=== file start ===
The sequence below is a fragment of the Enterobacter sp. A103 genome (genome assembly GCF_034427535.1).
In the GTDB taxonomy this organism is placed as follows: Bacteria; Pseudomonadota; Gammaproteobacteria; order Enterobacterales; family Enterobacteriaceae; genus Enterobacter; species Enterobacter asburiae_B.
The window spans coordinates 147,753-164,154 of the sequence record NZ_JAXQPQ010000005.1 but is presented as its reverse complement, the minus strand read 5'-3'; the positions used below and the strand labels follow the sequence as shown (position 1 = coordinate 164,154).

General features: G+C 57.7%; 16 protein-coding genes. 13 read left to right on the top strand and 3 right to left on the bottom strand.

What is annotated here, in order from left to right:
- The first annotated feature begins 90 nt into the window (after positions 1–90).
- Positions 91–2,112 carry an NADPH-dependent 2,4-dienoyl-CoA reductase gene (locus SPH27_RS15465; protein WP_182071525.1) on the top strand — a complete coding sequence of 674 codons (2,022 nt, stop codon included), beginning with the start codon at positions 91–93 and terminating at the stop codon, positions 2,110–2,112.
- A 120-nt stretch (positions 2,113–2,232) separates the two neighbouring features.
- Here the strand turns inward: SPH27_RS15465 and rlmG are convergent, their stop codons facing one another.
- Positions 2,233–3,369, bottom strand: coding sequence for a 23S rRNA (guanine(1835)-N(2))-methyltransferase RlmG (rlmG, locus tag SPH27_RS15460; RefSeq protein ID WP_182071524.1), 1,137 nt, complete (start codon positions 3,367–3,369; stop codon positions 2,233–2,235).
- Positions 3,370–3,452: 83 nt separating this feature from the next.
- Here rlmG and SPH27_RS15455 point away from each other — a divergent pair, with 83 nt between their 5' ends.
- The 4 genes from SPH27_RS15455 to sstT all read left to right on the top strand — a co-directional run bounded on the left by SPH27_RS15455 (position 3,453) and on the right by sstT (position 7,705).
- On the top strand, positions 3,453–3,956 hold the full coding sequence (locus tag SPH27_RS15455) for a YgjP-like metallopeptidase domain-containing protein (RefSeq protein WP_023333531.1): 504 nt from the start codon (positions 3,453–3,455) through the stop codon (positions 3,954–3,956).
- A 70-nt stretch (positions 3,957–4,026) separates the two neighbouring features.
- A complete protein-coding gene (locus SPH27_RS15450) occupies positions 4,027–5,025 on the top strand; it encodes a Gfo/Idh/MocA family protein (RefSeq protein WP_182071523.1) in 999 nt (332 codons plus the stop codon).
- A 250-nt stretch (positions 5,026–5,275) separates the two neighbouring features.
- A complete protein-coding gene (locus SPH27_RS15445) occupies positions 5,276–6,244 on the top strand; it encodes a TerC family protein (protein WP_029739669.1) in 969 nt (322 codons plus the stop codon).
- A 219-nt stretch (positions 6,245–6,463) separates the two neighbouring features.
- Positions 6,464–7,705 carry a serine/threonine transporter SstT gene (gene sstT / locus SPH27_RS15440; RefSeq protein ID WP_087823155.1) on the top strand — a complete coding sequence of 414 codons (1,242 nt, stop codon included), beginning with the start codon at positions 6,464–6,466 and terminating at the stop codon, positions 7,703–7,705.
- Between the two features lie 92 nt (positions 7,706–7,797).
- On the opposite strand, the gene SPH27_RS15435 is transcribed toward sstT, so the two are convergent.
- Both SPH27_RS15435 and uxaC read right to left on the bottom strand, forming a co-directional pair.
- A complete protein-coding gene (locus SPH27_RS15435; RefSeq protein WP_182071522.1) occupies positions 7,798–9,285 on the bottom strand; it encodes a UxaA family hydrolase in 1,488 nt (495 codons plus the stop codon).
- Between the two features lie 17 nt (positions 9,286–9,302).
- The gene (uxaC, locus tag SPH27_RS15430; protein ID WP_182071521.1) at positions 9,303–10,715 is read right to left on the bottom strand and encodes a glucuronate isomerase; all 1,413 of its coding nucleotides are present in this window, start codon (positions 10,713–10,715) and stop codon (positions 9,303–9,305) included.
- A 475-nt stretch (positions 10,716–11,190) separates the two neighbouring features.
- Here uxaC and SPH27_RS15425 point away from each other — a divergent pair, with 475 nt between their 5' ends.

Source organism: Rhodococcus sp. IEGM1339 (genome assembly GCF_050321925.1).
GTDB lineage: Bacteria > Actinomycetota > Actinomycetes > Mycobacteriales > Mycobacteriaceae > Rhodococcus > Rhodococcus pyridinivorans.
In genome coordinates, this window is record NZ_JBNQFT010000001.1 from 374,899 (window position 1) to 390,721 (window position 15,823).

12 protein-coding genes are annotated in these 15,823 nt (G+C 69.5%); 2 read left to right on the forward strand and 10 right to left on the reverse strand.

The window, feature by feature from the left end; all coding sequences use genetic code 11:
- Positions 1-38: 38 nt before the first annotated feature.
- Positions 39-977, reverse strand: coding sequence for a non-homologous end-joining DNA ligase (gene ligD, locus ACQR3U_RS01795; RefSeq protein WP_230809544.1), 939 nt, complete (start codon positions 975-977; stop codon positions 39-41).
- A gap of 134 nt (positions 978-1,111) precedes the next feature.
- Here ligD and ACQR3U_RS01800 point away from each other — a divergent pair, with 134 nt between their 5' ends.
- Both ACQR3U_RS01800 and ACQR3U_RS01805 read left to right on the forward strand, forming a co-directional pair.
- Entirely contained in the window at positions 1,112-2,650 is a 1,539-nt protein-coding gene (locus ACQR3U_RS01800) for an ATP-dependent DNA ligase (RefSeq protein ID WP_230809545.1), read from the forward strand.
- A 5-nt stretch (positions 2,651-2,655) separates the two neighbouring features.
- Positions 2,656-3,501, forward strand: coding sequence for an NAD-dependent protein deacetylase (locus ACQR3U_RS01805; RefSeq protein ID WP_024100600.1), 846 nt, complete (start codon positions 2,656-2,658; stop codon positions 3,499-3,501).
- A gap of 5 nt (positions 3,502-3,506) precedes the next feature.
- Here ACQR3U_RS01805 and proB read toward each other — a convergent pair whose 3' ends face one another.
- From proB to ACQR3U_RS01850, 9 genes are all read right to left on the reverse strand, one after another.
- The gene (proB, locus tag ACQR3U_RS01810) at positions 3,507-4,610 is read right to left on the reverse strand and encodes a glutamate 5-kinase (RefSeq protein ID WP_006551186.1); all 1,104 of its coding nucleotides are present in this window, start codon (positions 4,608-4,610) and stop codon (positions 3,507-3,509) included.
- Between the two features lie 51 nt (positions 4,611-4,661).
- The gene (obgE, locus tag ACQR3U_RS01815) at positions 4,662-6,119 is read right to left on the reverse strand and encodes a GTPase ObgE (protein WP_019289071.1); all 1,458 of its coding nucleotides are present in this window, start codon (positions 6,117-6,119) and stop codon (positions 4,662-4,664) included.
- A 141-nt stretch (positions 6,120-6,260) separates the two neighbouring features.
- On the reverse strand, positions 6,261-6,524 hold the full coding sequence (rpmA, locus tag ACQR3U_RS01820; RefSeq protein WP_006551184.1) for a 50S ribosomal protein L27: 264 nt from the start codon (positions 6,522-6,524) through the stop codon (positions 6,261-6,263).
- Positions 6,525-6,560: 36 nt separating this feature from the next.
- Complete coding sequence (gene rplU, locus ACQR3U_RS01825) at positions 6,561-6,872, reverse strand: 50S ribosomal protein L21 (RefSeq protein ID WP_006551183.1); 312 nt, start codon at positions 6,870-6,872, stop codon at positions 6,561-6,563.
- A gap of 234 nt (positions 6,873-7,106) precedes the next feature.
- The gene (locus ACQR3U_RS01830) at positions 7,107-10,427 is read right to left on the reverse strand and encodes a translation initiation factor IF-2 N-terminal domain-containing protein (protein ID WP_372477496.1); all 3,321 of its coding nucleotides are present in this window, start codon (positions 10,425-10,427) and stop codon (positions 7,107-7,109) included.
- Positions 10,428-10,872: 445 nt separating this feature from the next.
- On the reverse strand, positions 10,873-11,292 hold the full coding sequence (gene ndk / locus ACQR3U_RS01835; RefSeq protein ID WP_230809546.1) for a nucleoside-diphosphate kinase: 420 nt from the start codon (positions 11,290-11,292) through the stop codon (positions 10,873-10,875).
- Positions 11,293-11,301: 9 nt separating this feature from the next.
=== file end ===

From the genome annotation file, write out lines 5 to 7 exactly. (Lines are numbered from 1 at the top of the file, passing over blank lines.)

What is annotated here, in order from left to right:
- The first annotated feature begins 90 nt into the window (after positions 1–90).
- Positions 91–2,112 carry an NADPH-dependent 2,4-dienoyl-CoA reductase gene (locus SPH27_RS15465; protein WP_182071525.1) on the top strand — a complete coding sequence of 674 codons (2,022 nt, stop codon included), beginning with the start codon at positions 91–93 and terminating at the stop codon, positions 2,110–2,112.